Beekeepers in Germany have harvested nearly nine kilogrammes more this year per colony compared to 2021, according to a survey.
Dr Christoph Otten – who heads the Centre for Bees and Beekeeping in Mayen, Rhineland-Palatinate – announced that apiarists across the country produced 37.2 kilogrammes of honey on average per colony in 2022.
This is a year-on-year increase of 8.9 kilogrammes and surpasses the long-term average rate by 2.7 kilogrammes, according to the expert.
Dr Otten’s figures are based on a survey in which 15,700 professional and amateur beekeepers participated.
“It was a good season. German beekeepers are satisfied,” Dr Otten said.
According to the expert, apiarists were challenged by strong rainfall in southwestern Germany in June.
However, Dr Otten also underlined that honeybees had enjoyed the numerous sunny days in July and August whereas the summer of 2021 had given them a tough time with its many rainy periods.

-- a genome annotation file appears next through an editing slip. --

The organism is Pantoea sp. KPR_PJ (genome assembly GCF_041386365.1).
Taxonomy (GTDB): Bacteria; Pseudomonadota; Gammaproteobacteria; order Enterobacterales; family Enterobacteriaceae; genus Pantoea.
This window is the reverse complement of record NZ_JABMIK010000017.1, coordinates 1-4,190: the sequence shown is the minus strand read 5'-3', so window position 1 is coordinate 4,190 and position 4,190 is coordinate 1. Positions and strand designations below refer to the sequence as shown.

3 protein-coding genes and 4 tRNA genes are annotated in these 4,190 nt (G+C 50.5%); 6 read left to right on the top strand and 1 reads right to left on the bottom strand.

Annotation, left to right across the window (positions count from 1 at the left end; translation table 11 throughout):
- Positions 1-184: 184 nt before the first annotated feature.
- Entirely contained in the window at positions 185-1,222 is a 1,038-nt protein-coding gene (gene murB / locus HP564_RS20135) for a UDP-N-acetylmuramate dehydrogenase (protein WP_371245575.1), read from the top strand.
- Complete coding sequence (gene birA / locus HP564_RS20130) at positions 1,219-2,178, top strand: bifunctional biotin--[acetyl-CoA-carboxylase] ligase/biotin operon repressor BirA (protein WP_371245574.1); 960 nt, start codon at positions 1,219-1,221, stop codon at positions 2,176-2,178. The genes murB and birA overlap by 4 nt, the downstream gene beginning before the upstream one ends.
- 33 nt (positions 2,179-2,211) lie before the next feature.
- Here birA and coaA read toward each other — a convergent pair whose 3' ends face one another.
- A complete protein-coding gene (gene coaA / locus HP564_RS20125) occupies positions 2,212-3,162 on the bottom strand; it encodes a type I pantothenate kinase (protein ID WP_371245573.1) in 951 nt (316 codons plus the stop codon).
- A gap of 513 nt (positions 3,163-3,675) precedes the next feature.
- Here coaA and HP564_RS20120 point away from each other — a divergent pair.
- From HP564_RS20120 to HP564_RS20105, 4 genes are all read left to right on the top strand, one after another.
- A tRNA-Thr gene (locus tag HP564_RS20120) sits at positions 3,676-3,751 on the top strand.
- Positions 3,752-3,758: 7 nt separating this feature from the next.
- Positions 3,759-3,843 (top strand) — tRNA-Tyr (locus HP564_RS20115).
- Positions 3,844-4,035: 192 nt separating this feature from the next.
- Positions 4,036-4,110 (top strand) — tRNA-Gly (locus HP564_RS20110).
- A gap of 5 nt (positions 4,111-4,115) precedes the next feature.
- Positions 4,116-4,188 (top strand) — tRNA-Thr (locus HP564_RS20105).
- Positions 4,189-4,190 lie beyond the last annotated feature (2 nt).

The study also shows that beekeepers have decided to charge six per cent more for their honey on average in 2022.
Dr Otten argued that the increase was necessary due to modest adaptions in the past few years.
One 500-gramme jar of blossom honey currently costs an average EUR 6.11 (GBP 5.28). Honey is the most expensive in the Munich region whereas the lowest prices can be found in the southern part of Lower Saxony, according to Dr Otten.
Germany is one of Europe’s biggest producers of honey.
The country’s 170,000 beekeepers – who are mostly hobbyists – managed 982,000 hives last year, 3.3 per cent more than in 2020.
Only seven European Union (EU) member states register more apiarists than Germany, according to EU data which ranks Spain on top, with Romania in second and Greece in third.
There are around 20 million hives in the EU. The association of nations is not self-sufficient concerning honey. To cover consumer demand, EU countries import substantial amounts of the product from countries such as Ukraine, China and Mexico.